Monday, October 23, 2006

A linguistic edifice

When publishers, with heavy heart, stamp "literary fiction" on books nowadays, they generally mean to brand them as serious in intent, not hitching a lift on genre or journalistic trends. The Lay of the Land is literary in that it is an entirely linguistic edifice. What happens? Frank's consciousness happens. Unlike his short stories, which found "success" only when sold to Hollywood back in the 1960s, it is practically screenproof.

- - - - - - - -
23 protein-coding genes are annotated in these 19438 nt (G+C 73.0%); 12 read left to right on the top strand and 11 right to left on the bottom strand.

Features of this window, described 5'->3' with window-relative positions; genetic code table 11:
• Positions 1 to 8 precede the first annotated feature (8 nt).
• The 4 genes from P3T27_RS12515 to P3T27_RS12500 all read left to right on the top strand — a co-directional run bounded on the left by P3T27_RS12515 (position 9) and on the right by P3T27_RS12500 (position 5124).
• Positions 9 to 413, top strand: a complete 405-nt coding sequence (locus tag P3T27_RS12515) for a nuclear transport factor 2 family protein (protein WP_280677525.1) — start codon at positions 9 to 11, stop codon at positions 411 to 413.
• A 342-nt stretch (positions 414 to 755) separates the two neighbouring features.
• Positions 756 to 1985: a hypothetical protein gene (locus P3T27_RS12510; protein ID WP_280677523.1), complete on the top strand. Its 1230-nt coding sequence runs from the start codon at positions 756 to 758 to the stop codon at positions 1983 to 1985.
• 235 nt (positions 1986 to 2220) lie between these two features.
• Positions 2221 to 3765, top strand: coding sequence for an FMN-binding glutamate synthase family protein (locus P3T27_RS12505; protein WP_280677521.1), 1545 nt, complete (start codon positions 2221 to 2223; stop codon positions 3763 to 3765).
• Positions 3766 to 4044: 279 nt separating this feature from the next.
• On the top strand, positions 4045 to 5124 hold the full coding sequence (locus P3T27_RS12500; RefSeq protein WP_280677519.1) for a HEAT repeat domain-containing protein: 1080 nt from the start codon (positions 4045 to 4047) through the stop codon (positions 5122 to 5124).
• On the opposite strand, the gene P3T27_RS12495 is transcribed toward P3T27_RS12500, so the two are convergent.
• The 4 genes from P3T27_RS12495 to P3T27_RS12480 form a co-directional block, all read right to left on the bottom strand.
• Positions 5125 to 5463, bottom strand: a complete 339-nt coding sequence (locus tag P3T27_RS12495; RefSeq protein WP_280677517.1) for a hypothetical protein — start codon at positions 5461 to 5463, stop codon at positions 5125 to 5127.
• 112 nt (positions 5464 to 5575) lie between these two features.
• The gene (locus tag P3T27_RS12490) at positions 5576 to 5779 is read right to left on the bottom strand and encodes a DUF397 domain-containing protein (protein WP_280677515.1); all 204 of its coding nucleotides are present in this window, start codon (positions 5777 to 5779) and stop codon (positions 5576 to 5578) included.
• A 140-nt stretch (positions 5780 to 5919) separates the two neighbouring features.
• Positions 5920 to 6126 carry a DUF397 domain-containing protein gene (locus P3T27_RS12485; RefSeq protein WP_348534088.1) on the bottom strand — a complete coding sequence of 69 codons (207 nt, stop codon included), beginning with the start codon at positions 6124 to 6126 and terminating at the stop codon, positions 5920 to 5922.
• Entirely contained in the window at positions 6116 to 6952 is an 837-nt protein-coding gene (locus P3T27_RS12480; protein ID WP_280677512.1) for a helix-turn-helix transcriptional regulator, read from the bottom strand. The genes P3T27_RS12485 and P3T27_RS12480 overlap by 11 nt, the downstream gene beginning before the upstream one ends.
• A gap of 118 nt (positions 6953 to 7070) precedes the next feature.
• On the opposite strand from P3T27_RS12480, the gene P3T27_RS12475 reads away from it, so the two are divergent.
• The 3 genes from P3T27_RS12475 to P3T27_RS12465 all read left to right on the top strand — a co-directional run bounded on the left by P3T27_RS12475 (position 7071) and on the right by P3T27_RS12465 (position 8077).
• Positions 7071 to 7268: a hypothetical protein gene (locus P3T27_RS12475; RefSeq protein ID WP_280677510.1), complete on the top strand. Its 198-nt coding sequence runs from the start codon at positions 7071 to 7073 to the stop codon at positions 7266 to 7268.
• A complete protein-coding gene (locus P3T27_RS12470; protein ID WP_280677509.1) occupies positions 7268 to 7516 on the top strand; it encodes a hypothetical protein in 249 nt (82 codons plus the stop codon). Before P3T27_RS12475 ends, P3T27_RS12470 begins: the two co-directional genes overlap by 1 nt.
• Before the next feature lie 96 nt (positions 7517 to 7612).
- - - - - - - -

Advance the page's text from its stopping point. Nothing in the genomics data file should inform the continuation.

From James Campbell's TLS review of Richard Ford's The Lay of the Land.

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